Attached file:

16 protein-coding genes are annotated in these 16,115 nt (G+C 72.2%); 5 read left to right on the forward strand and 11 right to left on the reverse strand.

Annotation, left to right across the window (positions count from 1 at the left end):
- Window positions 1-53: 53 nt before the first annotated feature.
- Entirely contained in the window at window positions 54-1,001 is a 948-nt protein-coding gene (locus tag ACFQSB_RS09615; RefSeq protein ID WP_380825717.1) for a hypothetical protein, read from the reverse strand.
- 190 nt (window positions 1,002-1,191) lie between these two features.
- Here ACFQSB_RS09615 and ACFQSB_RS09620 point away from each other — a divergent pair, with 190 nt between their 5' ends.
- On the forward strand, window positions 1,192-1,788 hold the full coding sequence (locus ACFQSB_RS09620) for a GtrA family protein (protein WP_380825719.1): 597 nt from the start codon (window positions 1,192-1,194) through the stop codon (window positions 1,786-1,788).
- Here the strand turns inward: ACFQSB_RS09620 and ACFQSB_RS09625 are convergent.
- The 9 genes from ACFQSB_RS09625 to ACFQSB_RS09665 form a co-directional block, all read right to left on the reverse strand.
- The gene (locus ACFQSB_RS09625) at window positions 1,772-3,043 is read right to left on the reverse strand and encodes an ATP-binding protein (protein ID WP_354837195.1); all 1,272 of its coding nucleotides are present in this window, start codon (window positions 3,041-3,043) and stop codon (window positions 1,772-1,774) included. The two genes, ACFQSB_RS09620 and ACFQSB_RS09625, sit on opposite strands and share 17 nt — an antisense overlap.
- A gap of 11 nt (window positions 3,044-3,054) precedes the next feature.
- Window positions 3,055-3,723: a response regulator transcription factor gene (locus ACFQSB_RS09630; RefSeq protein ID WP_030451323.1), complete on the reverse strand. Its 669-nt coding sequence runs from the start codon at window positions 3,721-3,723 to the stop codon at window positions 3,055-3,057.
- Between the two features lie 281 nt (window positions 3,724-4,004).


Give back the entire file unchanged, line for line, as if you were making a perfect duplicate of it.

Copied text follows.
16 protein-coding genes are annotated in these 16,115 nt (G+C 72.2%); 5 read left to right on the forward strand and 11 right to left on the reverse strand.

Annotation, left to right across the window (positions count from 1 at the left end):
- Window positions 1-53: 53 nt before the first annotated feature.
- Entirely contained in the window at window positions 54-1,001 is a 948-nt protein-coding gene (locus tag ACFQSB_RS09615; RefSeq protein ID WP_380825717.1) for a hypothetical protein, read from the reverse strand.
- 190 nt (window positions 1,002-1,191) lie between these two features.
- Here ACFQSB_RS09615 and ACFQSB_RS09620 point away from each other — a divergent pair, with 190 nt between their 5' ends.
- On the forward strand, window positions 1,192-1,788 hold the full coding sequence (locus ACFQSB_RS09620) for a GtrA family protein (protein WP_380825719.1): 597 nt from the start codon (window positions 1,192-1,194) through the stop codon (window positions 1,786-1,788).
- Here the strand turns inward: ACFQSB_RS09620 and ACFQSB_RS09625 are convergent.
- The 9 genes from ACFQSB_RS09625 to ACFQSB_RS09665 form a co-directional block, all read right to left on the reverse strand.
- The gene (locus ACFQSB_RS09625) at window positions 1,772-3,043 is read right to left on the reverse strand and encodes an ATP-binding protein (protein ID WP_354837195.1); all 1,272 of its coding nucleotides are present in this window, start codon (window positions 3,041-3,043) and stop codon (window positions 1,772-1,774) included. The two genes, ACFQSB_RS09620 and ACFQSB_RS09625, sit on opposite strands and share 17 nt — an antisense overlap.
- A gap of 11 nt (window positions 3,044-3,054) precedes the next feature.
- Window positions 3,055-3,723: a response regulator transcription factor gene (locus ACFQSB_RS09630; RefSeq protein ID WP_030451323.1), complete on the reverse strand. Its 669-nt coding sequence runs from the start codon at window positions 3,721-3,723 to the stop codon at window positions 3,055-3,057.
- Between the two features lie 281 nt (window positions 3,724-4,004).